J. D. Heyes
July 1, 2013
Progressives claim to be the most sensitive to women’s issues, yet they are the first ones to back policies that either harm or otherwise suppress women. Case in point: Obamacare.
Back in the day when the president and his congressional allies were selling this turkey to the American people, one of their most oft-repeated lies was that health care reform would lead to lower costs – lower fees for service, lower hospital costs, lower government costs and lower health care premiums.
One of the demographics that stood to benefit the most from “hope and change” brought on by the Affordable Care Act is young people – and especially young women. But that won’t be the case in ultra-left wing California, home to House Minority Leader Nancy Pelosi. There, both men and women will suffer tremendous health insurance “rate shock.”
According to Forbes:
This is because the Golden State already bars insurers from charging different rates on the basis of gender in the individual market. According to the National Women’s Law Center, 10 other states also do so: Colorado, Maine, Massachusetts, Minnesota, Montana, New Hampshire, New Jersey, New York, Oregon, and Washington. A twelfth state, Vermont, limits but does not prohibit gender rating.
So, writes Avik Roy, a Forbes contributor, that means men and women will pay equally dearly.
Progressive hypocrisy regarding women
“If you compare the cheapest plan on healthcare.gov to the cheapest Bronze plan on the new Covered California insurance exchange, premiums for healthy 25-year-olds will increase by 147 percent – a median of $183 on the exchange vs. $74 today – and premiums for healthy 40-year-olds will increase by 149 percent – a median of $234 on the exchange vs. $94 today,” he writes.
Why does it matter? Other than the fact that liberals claim to be champions of women, a lot. For much of the coming decade, men are expected to bear the brunt of Obamacare’s expenses, even in California. But that gap narrows in the coming years.
“While premiums will go up equally for men and women in California, women should benefit more from Obamacare’s subsidies. That’s because 40-year-old women have lower average incomes than men do,” he says. “That’s great news for women whose wages are below the national average, or whose households that are larger than the national average. But it’s terrible news for those with above-average incomes, along with those who are unmarried or childless. And it’s also bad news for the men who today pay for the disproportionate share of Obamacare’s subsidies.”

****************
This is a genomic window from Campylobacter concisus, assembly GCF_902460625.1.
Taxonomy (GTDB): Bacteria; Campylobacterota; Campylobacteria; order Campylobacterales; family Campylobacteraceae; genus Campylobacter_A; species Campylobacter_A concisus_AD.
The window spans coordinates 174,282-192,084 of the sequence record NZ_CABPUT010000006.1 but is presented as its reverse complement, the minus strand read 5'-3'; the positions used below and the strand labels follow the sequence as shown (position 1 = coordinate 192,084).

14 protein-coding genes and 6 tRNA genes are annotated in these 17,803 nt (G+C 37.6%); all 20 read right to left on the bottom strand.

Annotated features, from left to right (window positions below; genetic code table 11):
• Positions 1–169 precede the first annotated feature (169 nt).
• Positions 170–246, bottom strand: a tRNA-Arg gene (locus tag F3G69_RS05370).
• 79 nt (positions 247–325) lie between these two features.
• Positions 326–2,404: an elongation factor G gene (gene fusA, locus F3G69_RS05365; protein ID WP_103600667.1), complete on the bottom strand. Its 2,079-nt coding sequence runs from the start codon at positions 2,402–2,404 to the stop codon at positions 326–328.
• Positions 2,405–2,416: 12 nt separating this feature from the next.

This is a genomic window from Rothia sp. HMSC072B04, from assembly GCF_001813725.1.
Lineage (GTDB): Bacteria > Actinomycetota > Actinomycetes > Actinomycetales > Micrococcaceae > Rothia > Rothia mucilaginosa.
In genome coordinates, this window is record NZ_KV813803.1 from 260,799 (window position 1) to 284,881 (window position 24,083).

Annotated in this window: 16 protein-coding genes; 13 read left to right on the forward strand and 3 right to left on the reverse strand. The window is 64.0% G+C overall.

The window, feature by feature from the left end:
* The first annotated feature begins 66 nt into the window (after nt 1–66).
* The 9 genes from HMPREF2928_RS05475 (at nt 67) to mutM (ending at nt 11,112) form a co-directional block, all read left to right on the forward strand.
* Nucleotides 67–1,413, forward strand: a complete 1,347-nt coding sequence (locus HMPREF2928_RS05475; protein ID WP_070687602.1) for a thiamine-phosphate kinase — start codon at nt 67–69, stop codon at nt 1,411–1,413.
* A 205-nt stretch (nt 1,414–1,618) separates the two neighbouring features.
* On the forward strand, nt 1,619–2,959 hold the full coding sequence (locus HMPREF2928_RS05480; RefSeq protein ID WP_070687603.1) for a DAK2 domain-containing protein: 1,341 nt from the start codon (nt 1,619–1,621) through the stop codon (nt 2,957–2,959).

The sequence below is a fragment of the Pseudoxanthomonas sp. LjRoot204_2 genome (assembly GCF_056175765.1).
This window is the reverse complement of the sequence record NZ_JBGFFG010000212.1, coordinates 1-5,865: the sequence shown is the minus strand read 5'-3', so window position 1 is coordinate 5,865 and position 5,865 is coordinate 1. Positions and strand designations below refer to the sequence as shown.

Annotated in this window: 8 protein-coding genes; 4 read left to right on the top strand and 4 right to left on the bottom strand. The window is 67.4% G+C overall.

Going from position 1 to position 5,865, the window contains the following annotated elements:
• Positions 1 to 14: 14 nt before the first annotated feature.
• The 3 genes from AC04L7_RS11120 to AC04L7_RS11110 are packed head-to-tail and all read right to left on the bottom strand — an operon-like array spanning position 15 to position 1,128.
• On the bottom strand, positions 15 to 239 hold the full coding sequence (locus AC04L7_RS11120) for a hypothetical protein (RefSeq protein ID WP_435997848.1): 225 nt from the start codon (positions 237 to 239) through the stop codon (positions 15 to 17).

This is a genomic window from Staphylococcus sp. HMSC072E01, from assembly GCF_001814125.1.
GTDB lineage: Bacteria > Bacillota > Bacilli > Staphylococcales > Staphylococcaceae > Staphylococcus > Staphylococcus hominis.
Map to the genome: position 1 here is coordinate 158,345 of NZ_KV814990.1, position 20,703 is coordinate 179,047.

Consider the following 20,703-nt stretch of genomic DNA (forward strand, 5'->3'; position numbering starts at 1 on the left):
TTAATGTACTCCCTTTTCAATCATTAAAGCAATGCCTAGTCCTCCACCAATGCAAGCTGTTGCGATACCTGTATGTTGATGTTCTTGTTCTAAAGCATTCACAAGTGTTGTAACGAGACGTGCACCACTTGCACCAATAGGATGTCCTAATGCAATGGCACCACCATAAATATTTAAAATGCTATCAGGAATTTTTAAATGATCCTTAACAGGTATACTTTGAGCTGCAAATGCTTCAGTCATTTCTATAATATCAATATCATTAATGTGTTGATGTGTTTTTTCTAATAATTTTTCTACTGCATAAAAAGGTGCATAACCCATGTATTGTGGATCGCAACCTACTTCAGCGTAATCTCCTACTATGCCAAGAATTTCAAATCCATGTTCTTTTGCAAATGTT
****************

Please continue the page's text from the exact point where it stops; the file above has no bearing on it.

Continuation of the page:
He adds: “…[I]n California, if you’re a single woman with a decent-paying job that doesn’t offer health insurance, you’re about to get hammered.”
That said, make no mistake about it: Obamacare – and in particular the cost thereof – is going to devastate all sorts of American households, from sea to shining sea. The reality of higher insurance premiums, longer waits to see a health care provider, doctor shortages, overstuffed emergency rooms (even more than they already are), and cost increases are just a few short months away (January 1, 2014).
But wait, you argue. Don’t we all have to purchase health insurance now? Hasn’t the Supreme Court made that abundantly clear by ruling that the individual mandate in Obamacare was not a fee but a tax?
Yes, that’s what the ruling says. But that’s not how it’s going to work.
The disaster looms
Millions of Americans – especially young people just starting out – won’t be able to afford the huge premiums, so they will opt out of the system and pay a lower-cost fine for doing so. That means fewer healthier people will be paying into the health insurance exchanges, which means that the premiums for those who do pay in will have to be higher to cover the higher costs of covering older, unhealthier members.
Roy sees it:
The bigger problem, of course, is what happens if the people who face higher costs under Obamacare drop out of the system and pay the fine instead. Such adverse selection would make premiums even less affordable, and require a greater outlay of taxpayer subsidies.
Sticker shock. Longer wait times. Higher premiums. Elevated costs.
America’s healthcare system is about to undergo a “fundamental transformation,” as the president said during his 2008 campaign.
But not for the better, particularly for women in California.
Sources for this article include:
This article was posted: Monday, July 1, 2013 at 10:32 am